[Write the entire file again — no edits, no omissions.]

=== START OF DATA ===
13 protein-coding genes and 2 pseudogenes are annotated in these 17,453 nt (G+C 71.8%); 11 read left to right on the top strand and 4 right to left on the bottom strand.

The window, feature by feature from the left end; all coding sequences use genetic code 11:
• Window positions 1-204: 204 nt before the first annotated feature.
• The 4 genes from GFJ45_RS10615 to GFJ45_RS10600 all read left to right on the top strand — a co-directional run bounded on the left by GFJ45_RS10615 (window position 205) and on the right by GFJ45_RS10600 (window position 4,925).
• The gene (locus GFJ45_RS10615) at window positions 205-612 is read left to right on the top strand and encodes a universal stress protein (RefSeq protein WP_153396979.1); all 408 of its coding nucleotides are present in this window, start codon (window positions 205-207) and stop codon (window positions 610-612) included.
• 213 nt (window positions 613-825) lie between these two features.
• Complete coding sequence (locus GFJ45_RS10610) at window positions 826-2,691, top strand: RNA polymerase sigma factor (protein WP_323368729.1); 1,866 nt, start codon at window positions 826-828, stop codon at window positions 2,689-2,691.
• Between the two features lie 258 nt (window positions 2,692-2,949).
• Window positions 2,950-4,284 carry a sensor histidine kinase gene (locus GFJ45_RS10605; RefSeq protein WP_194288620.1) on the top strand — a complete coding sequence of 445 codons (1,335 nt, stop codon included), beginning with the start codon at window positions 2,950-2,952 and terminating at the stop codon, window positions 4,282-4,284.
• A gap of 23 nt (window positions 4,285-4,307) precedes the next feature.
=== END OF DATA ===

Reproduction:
13 protein-coding genes and 2 pseudogenes are annotated in these 17,453 nt (G+C 71.8%); 11 read left to right on the top strand and 4 right to left on the bottom strand.

The window, feature by feature from the left end; all coding sequences use genetic code 11:
• Window positions 1-204: 204 nt before the first annotated feature.
• The 4 genes from GFJ45_RS10615 to GFJ45_RS10600 all read left to right on the top strand — a co-directional run bounded on the left by GFJ45_RS10615 (window position 205) and on the right by GFJ45_RS10600 (window position 4,925).
• The gene (locus GFJ45_RS10615) at window positions 205-612 is read left to right on the top strand and encodes a universal stress protein (RefSeq protein WP_153396979.1); all 408 of its coding nucleotides are present in this window, start codon (window positions 205-207) and stop codon (window positions 610-612) included.
• 213 nt (window positions 613-825) lie between these two features.
• Complete coding sequence (locus GFJ45_RS10610) at window positions 826-2,691, top strand: RNA polymerase sigma factor (protein WP_323368729.1); 1,866 nt, start codon at window positions 826-828, stop codon at window positions 2,689-2,691.
• Between the two features lie 258 nt (window positions 2,692-2,949).
• Window positions 2,950-4,284 carry a sensor histidine kinase gene (locus GFJ45_RS10605; RefSeq protein WP_194288620.1) on the top strand — a complete coding sequence of 445 codons (1,335 nt, stop codon included), beginning with the start codon at window positions 2,950-2,952 and terminating at the stop codon, window positions 4,282-4,284.
• A gap of 23 nt (window positions 4,285-4,307) precedes the next feature.